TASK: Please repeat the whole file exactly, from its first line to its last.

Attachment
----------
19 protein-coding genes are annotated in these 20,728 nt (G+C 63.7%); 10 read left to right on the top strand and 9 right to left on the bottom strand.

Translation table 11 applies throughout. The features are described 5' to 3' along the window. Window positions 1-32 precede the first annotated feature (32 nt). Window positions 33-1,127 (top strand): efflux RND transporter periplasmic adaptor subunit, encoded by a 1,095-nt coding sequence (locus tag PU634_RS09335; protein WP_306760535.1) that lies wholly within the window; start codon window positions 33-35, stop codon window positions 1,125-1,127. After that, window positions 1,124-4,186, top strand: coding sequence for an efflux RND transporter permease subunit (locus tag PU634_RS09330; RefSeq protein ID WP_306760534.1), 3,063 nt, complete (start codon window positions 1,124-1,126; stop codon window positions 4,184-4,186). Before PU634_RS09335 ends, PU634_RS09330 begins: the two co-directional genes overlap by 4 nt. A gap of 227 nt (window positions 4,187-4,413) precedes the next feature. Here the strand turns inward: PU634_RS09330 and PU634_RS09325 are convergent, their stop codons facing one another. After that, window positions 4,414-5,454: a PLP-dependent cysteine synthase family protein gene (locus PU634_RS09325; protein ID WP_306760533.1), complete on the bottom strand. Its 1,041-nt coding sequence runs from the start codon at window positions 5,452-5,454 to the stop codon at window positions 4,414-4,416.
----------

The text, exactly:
19 protein-coding genes are annotated in these 20,728 nt (G+C 63.7%); 10 read left to right on the top strand and 9 right to left on the bottom strand.

Translation table 11 applies throughout. The features are described 5' to 3' along the window. Window positions 1-32 precede the first annotated feature (32 nt). Window positions 33-1,127 (top strand): efflux RND transporter periplasmic adaptor subunit, encoded by a 1,095-nt coding sequence (locus tag PU634_RS09335; protein WP_306760535.1) that lies wholly within the window; start codon window positions 33-35, stop codon window positions 1,125-1,127. After that, window positions 1,124-4,186, top strand: coding sequence for an efflux RND transporter permease subunit (locus tag PU634_RS09330; RefSeq protein ID WP_306760534.1), 3,063 nt, complete (start codon window positions 1,124-1,126; stop codon window positions 4,184-4,186). Before PU634_RS09335 ends, PU634_RS09330 begins: the two co-directional genes overlap by 4 nt. A gap of 227 nt (window positions 4,187-4,413) precedes the next feature. Here the strand turns inward: PU634_RS09330 and PU634_RS09325 are convergent, their stop codons facing one another. After that, window positions 4,414-5,454: a PLP-dependent cysteine synthase family protein gene (locus PU634_RS09325; protein ID WP_306760533.1), complete on the bottom strand. Its 1,041-nt coding sequence runs from the start codon at window positions 5,452-5,454 to the stop codon at window positions 4,414-4,416.